Guest post by John Adams.
In Haiti, the land of my childhood, January 1 is not only New Year’s Day but also Independence Day. It was on this day in 1804 that Haiti officially became independent from France, throwing off two centuries of slavery to become the world’s first independent black republic. To celebrate, Haitians eat soup joumou, a soup made from a squashy kind of pumpkin, laden with cabbage, turnips, and large pieces of beef rubbed with lime. It is believed that the newly freed slaves, forced for so long to serve the good food to their masters, chose to make it a symbol of their independence one they were free. Never again would master tell slave what he could eat. The Haitian would eat his freedman’s soup under his own vine and fig tree and profit gladly from the abundance of peace.
Sadly, for most Haitians, the Haiti of 2011 is nearly the polar opposite of the 1804 ideal. Today, Haiti is a weary, devastated nation teetering on the edge of extinction. Nevertheless, we serve a God who raises the dead, “calling things that are not as though they were” (Rom. 4:17). Jesus stated bluntly that the Kingdom of God belongs to the poor, and promised that the meek would inherit the earth. There are many in Haiti now who are of His flock, who hear the shepherd’s voice. I keep praying that as the Gospel bears fruit in their lives, it will spill over into an abundance of common grace for all their fellow countrymen. That is my prayer for Haiti in 2012 — individual, communal, and societal restoration through the overflow of forgiven hearts that are moving into the “Yes and Amen” promises God makes to those who love Him.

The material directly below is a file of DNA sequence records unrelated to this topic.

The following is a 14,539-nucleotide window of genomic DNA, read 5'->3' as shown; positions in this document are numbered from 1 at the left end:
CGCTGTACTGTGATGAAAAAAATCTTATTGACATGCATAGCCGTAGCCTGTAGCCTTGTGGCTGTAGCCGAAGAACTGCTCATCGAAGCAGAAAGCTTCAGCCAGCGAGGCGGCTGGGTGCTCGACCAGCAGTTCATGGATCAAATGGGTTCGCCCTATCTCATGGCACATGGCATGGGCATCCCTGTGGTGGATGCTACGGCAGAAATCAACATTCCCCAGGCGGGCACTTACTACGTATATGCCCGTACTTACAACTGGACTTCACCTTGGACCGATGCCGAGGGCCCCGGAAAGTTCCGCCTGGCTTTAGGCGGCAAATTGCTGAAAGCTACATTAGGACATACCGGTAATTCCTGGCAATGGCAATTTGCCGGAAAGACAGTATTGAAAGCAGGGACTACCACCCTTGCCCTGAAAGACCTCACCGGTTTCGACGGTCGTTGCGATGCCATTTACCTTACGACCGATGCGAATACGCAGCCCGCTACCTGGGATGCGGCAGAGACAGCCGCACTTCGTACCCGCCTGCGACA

Oh, may it be so! May Haiti’s soup bowl overflow in 2012. May it know abundance and prosperity once again. May so many centuries of injustice be washed away by the rivers of God’s justice rolling like a river, His righteousness like a mighty stream. May the light of God’s truth pierce through spiritual darkness. May the knowledge of His love bind up the wounds caused by so much hatred. May He cause the sun of righteousness, who has risen with healing in His wings, to rise. May the day come when Haiti’s beautiful people go forth leaping, like calves newly released from the stall (Mal. 4:2).
John Adams is our son. He has a blog of his own, Oxford Circus, which he updates intermittently.